Fresh from her victorious one-woman fight for Free Speech with the city of Paterson, New Jersey (see photograph at right), Miss Elizabeth Gurley Flynn plans to continue her struggle to establish the rights of union organizers to speak to the silk workers in that city. With this struggle in mind, Hellraisers offers an article, written by Miss Flynn for the December 11, 1909, edition of The Workingman's Paper in which she described her experience in the county jail at Spokane during the I. W. W. Free Speech Fight in that city which took place during the winter of 1909 and 1910.

Miss Flynn came to Spokane as a young married woman, having married John A. Jones in Lake County, Minnesota on January 7, 1908. The newly weds arrived in Missoula, Montana, in time to play an active role in that victorious struggle for Free Speech. They then moved on to the fight for Free Speech in Spokane, Washington, where Gurley Flynn was arrested as an I. W. W. "agitator."

Miss Flynn's article gives us some idea of the special hardships endured by women when prisons and jails employ male guards rather than matrons. The male guards are often less than trustworthy to be in charge of the keys which give them unfettered access to women prisoners, day and night.

Hellraisers Journal: Elizabeth Gurley Flynn and Her Long Free Speech Contest with Paterson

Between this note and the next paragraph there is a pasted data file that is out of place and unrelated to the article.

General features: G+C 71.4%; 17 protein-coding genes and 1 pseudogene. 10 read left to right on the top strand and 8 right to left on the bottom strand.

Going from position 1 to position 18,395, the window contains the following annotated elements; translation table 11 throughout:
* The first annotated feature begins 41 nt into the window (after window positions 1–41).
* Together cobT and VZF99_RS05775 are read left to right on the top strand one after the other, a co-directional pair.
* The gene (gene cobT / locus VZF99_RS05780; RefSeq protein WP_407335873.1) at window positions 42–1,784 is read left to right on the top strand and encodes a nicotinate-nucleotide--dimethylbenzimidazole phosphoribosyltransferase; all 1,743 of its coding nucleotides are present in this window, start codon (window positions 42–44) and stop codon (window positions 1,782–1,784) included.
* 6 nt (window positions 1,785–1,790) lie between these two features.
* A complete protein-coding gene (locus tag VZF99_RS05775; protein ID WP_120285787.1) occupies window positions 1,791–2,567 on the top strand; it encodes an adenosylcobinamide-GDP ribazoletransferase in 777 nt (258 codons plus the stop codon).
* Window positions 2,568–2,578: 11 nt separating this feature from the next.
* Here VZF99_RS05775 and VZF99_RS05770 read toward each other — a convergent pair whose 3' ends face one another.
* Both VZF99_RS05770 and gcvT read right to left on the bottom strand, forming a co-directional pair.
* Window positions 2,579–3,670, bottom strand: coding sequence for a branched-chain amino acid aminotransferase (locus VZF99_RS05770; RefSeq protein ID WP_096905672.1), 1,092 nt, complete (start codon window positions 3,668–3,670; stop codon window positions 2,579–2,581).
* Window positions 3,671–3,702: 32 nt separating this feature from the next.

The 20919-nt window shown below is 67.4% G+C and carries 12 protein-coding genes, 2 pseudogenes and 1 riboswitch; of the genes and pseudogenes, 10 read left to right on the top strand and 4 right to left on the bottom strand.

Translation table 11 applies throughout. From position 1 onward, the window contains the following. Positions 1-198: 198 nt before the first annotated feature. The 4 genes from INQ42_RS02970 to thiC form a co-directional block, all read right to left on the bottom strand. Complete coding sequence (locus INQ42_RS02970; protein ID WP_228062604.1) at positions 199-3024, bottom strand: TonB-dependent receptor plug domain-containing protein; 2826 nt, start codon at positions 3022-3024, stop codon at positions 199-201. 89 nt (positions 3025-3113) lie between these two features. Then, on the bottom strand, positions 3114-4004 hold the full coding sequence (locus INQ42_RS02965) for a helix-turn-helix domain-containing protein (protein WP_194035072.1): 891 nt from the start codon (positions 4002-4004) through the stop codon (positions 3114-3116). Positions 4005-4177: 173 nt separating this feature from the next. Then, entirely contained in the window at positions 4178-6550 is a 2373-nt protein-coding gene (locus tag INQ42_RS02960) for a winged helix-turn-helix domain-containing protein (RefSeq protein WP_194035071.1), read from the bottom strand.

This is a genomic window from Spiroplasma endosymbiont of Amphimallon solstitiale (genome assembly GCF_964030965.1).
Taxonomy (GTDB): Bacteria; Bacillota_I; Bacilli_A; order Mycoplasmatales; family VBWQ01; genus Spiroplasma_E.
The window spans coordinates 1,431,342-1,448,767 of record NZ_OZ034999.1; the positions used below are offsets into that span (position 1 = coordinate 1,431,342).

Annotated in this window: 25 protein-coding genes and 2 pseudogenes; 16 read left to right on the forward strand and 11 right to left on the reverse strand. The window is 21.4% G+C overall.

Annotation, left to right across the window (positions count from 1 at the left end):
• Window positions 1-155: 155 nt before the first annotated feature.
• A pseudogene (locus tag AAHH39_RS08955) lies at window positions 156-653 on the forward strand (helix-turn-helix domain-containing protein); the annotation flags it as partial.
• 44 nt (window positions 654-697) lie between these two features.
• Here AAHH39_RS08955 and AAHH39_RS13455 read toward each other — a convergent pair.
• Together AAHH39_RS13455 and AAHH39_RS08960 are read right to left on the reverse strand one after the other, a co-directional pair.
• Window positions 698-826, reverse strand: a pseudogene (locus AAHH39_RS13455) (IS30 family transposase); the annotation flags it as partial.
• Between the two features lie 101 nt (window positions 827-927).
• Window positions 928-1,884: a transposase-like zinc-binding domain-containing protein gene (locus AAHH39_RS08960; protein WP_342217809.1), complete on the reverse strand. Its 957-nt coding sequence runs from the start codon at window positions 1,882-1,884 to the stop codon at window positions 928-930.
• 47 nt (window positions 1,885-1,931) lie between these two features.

Miss Elizabeth Gurley Flynn
Gets Chief Bimson as mad as sin;
When Chief Bimson gets mad as sin,
Sweetly smiles Miss Gurley Flynn.

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Monday December 13, 1915
From The Survey: Elizabeth Gurley Flynn Victorious in Long Contest with Paterson

The Survey of December 11th described the long one-woman free speech fight, a contest fought between Elizabeth Gurley Flynn and the city of Paterson, New Jersey, which ended on the evening of November 30th with a victory for Miss Flynn:

ELIZABETH FLYNN'S CONTEST WITH PATERSON
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Elizabeth Gurley Flynn Without Sunday from Fort Wayne (IN) News of Mar 20, 1915, cropped.png

ELIZABETH GURLEY FLYNN, I. W. W. leader in the Paterson strike of 1913, was acquitted last week of the charge of inciting to riot that had been pending since the jury disagreed in her first trial in July, 1913. This is the last of the cases growing directly out of the strike of two years ago that will be tried, and the verdict sets Miss Flynn free to continue her contest over free speech with the Paterson authorities.